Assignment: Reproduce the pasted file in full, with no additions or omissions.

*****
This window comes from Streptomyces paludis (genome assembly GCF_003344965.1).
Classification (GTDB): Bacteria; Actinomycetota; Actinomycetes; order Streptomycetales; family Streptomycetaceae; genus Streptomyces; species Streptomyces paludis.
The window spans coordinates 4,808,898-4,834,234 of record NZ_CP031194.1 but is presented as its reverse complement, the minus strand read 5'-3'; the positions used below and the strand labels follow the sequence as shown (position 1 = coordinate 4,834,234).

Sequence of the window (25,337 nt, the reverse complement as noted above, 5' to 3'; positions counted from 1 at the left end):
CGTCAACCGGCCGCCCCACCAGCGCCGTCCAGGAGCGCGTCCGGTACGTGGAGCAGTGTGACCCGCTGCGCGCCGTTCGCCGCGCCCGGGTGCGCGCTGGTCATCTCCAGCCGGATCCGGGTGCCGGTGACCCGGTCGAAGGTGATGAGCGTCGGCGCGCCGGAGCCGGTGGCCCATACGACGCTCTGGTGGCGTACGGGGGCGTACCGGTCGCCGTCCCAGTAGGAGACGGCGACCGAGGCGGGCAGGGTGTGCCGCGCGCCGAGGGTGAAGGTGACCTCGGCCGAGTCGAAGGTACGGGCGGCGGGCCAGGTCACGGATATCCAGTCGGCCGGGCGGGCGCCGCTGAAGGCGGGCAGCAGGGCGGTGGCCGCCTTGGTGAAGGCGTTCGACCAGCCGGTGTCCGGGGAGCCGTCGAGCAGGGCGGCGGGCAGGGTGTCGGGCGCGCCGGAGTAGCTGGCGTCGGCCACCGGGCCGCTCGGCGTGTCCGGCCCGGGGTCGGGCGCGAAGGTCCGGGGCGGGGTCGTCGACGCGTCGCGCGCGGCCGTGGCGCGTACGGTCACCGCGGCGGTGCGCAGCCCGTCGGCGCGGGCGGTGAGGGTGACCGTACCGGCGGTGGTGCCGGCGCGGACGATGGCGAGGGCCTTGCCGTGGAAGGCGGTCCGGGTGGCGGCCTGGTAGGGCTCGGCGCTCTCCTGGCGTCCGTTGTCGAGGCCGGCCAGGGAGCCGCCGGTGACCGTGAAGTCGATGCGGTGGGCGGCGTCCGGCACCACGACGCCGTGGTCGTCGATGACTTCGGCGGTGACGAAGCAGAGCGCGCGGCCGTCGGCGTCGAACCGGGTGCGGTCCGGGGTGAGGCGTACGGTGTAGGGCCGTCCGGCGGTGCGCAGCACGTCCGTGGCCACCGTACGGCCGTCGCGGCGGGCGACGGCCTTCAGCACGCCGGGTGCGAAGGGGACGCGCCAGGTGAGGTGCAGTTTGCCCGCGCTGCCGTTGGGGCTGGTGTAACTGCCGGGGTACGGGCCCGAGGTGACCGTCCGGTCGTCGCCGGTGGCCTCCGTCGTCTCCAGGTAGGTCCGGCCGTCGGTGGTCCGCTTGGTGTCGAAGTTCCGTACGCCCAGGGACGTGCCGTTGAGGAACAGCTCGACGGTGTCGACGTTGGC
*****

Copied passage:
This window comes from Streptomyces paludis (genome assembly GCF_003344965.1).
Classification (GTDB): Bacteria; Actinomycetota; Actinomycetes; order Streptomycetales; family Streptomycetaceae; genus Streptomyces; species Streptomyces paludis.
The window spans coordinates 4,808,898-4,834,234 of record NZ_CP031194.1 but is presented as its reverse complement, the minus strand read 5'-3'; the positions used below and the strand labels follow the sequence as shown (position 1 = coordinate 4,834,234).

Sequence of the window (25,337 nt, the reverse complement as noted above, 5' to 3'; positions counted from 1 at the left end):
CGTCAACCGGCCGCCCCACCAGCGCCGTCCAGGAGCGCGTCCGGTACGTGGAGCAGTGTGACCCGCTGCGCGCCGTTCGCCGCGCCCGGGTGCGCGCTGGTCATCTCCAGCCGGATCCGGGTGCCGGTGACCCGGTCGAAGGTGATGAGCGTCGGCGCGCCGGAGCCGGTGGCCCATACGACGCTCTGGTGGCGTACGGGGGCGTACCGGTCGCCGTCCCAGTAGGAGACGGCGACCGAGGCGGGCAGGGTGTGCCGCGCGCCGAGGGTGAAGGTGACCTCGGCCGAGTCGAAGGTACGGGCGGCGGGCCAGGTCACGGATATCCAGTCGGCCGGGCGGGCGCCGCTGAAGGCGGGCAGCAGGGCGGTGGCCGCCTTGGTGAAGGCGTTCGACCAGCCGGTGTCCGGGGAGCCGTCGAGCAGGGCGGCGGGCAGGGTGTCGGGCGCGCCGGAGTAGCTGGCGTCGGCCACCGGGCCGCTCGGCGTGTCCGGCCCGGGGTCGGGCGCGAAGGTCCGGGGCGGGGTCGTCGACGCGTCGCGCGCGGCCGTGGCGCGTACGGTCACCGCGGCGGTGCGCAGCCCGTCGGCGCGGGCGGTGAGGGTGACCGTACCGGCGGTGGTGCCGGCGCGGACGATGGCGAGGGCCTTGCCGTGGAAGGCGGTCCGGGTGGCGGCCTGGTAGGGCTCGGCGCTCTCCTGGCGTCCGTTGTCGAGGCCGGCCAGGGAGCCGCCGGTGACCGTGAAGTCGATGCGGTGGGCGGCGTCCGGCACCACGACGCCGTGGTCGTCGATGACTTCGGCGGTGACGAAGCAGAGCGCGCGGCCGTCGGCGTCGAACCGGGTGCGGTCCGGGGTGAGGCGTACGGTGTAGGGCCGTCCGGCGGTGCGCAGCACGTCCGTGGCCACCGTACGGCCGTCGCGGCGGGCGACGGCCTTCAGCACGCCGGGTGCGAAGGGGACGCGCCAGGTGAGGTGCAGTTTGCCCGCGCTGCCGTTGGGGCTGGTGTAACTGCCGGGGTACGGGCCCGAGGTGACCGTCCGGTCGTCGCCGGTGGCCTCCGTCGTCTCCAGGTAGGTCCGGCCGTCGGTGGTCCGCTTGGTGTCGAAGTTCCGTACGCCCAGGGACGTGCCGTTGAGGAACAGCTCGACGGTGTCGACGTTGGC